Walking into the familiar demo II kitchen, I found myself amongst cheery, familiar faces. The kitchen was bustling with noisy chatter amongst strangers-turned-friends. We also met our new chef for this term (for Thursdays)- Chef K*aren W*igston. She is no stranger to us since she was one of the examiners grading our ├ęclairs during assessment week last term.

The lesson started proper with her referring to a long list of things on the white board which included a section on ‘work flow’, which was something unfamiliar in the demo kitchen last time.

Intermediate patisserie as I soon found out required much better time management and work flow than basic patisserie. This time, we had to present all our products to the chef half an hour before classes end (by ANY means). If not, we would not be assessed for the lesson.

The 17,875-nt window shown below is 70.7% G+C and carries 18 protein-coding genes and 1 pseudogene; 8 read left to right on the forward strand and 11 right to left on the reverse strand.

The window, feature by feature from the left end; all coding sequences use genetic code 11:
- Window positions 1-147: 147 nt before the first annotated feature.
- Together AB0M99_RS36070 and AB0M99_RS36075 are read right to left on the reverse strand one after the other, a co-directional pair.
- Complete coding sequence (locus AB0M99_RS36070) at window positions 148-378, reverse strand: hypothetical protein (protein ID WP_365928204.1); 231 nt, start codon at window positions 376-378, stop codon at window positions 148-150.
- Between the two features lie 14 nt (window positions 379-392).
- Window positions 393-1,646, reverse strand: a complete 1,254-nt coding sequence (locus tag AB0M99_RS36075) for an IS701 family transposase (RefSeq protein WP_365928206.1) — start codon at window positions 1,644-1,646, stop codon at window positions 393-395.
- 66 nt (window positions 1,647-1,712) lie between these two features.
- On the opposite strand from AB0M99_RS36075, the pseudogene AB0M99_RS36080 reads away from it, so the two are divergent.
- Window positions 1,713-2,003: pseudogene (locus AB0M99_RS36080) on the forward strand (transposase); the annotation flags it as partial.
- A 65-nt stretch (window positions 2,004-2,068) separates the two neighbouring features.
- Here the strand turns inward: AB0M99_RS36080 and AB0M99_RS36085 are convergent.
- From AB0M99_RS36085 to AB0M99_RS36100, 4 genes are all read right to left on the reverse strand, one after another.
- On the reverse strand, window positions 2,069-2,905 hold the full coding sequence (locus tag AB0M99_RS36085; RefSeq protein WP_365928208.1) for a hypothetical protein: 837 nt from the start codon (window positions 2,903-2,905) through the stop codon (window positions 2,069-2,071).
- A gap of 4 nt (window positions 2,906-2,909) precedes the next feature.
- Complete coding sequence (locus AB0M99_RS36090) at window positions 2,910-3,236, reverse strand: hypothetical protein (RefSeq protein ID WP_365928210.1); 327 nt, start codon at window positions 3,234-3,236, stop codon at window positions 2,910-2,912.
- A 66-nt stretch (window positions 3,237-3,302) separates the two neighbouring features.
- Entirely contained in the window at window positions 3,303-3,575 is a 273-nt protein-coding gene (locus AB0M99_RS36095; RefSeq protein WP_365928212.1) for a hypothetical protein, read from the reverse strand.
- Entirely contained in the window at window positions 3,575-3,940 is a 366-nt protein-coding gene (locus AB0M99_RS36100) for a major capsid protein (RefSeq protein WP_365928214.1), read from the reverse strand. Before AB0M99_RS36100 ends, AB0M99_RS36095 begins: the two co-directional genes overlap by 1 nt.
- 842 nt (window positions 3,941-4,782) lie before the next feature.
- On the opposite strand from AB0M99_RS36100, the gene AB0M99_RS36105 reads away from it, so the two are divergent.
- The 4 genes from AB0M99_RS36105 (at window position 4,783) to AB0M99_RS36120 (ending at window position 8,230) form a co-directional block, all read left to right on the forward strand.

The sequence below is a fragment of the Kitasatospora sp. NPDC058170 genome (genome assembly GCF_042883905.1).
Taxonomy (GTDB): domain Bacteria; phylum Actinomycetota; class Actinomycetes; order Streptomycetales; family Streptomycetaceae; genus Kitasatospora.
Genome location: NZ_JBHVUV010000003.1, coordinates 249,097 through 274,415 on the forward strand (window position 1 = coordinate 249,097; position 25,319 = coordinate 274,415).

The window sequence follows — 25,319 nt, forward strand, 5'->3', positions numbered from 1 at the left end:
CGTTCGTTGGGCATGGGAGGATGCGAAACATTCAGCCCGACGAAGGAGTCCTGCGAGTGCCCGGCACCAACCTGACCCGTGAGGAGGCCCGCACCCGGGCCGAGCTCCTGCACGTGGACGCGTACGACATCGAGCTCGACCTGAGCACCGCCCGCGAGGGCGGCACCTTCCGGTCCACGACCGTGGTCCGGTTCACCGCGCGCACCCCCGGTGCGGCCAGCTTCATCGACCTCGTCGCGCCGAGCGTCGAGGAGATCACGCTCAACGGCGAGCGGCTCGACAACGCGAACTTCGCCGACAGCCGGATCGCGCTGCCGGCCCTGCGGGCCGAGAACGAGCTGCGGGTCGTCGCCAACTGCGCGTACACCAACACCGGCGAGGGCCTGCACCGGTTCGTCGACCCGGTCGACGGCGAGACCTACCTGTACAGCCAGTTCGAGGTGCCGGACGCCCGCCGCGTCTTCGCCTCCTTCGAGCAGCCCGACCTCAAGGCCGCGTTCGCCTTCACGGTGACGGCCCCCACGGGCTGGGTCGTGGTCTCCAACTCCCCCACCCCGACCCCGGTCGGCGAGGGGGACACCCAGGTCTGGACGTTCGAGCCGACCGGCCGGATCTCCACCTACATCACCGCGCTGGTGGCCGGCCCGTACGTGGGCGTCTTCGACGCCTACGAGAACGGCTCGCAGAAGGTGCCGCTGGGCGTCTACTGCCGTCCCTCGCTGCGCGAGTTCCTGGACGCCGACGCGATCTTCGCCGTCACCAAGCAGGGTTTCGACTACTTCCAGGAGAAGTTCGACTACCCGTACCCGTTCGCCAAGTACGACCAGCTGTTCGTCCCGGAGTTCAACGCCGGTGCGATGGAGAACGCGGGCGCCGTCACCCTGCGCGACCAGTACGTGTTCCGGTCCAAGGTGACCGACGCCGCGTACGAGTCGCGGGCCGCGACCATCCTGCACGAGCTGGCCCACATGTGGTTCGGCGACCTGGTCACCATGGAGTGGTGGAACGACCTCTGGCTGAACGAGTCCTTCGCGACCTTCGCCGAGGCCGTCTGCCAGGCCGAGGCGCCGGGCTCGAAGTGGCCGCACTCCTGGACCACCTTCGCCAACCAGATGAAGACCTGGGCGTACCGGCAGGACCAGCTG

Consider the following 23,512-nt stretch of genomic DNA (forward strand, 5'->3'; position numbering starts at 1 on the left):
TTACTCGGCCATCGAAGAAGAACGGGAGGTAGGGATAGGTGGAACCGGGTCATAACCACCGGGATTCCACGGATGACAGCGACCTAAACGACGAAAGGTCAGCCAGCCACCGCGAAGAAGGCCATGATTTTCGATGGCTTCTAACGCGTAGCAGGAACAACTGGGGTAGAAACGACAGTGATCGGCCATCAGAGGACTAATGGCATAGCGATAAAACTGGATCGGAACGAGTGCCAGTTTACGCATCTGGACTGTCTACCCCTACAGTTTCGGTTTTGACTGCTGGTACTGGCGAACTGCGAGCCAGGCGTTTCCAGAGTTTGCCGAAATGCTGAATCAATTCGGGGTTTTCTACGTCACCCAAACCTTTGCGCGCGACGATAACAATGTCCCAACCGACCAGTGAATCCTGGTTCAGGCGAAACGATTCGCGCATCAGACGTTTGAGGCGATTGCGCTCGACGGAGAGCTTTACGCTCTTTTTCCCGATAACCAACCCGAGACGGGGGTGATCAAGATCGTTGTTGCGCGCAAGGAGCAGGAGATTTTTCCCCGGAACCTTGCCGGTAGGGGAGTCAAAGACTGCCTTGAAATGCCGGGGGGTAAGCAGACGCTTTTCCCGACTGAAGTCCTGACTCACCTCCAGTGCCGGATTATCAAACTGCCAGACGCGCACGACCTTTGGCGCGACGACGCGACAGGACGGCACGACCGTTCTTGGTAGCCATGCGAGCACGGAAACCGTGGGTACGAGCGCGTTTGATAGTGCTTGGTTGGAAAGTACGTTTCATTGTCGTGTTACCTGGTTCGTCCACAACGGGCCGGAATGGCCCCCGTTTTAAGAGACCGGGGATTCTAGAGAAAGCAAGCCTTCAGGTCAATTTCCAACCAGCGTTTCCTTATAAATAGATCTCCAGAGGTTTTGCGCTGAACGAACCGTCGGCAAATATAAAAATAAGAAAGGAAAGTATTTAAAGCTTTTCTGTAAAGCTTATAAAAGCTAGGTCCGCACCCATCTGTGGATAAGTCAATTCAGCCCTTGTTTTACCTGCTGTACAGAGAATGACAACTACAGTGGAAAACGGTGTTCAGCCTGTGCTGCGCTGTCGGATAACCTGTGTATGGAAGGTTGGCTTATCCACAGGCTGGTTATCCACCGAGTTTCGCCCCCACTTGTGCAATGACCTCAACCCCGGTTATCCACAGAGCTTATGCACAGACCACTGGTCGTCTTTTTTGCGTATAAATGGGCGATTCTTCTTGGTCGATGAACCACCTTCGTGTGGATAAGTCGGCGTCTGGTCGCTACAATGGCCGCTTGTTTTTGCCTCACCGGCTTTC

Time management in the kitchen isn’t my strongest suit. This would probably sound strange for a person who enjoys (needs) to plan and be in control of things.

For me, time in the kitchen simply zoom by me. Three and a half hours in the kitchen may sound like a long time but with the numerous tasks and procedures that we have to complete, it simply isn’t. I’m still trying to work on that part.

Back to the lesson proper.

You know what’s cool: we ended basic patisserie with puff pastry and today, we’re starting intermediate classes with puff pastry. Reverse (or as some people may call it ‘inverse’) puff pastry that is.

The difference between the two types of puff pastry is the way in which the butter is enclosed in the detramp. For the reverse puff, the butter dough encloses the de tramp (dough mixture). This results in a flakier, crispier, lighter product. As far as I know (if my sources are right), Pierre Herme prefers the reverse puff pastry method.

And from this lesson, I found out that I favour this method too.

Today’s class was mainly focused on mise en place (simply means good preparation). We had to prepare our reverse puff pastry dough, fillings and sauces for tomorrow’s class because we will be making a variety of savoury petit fours.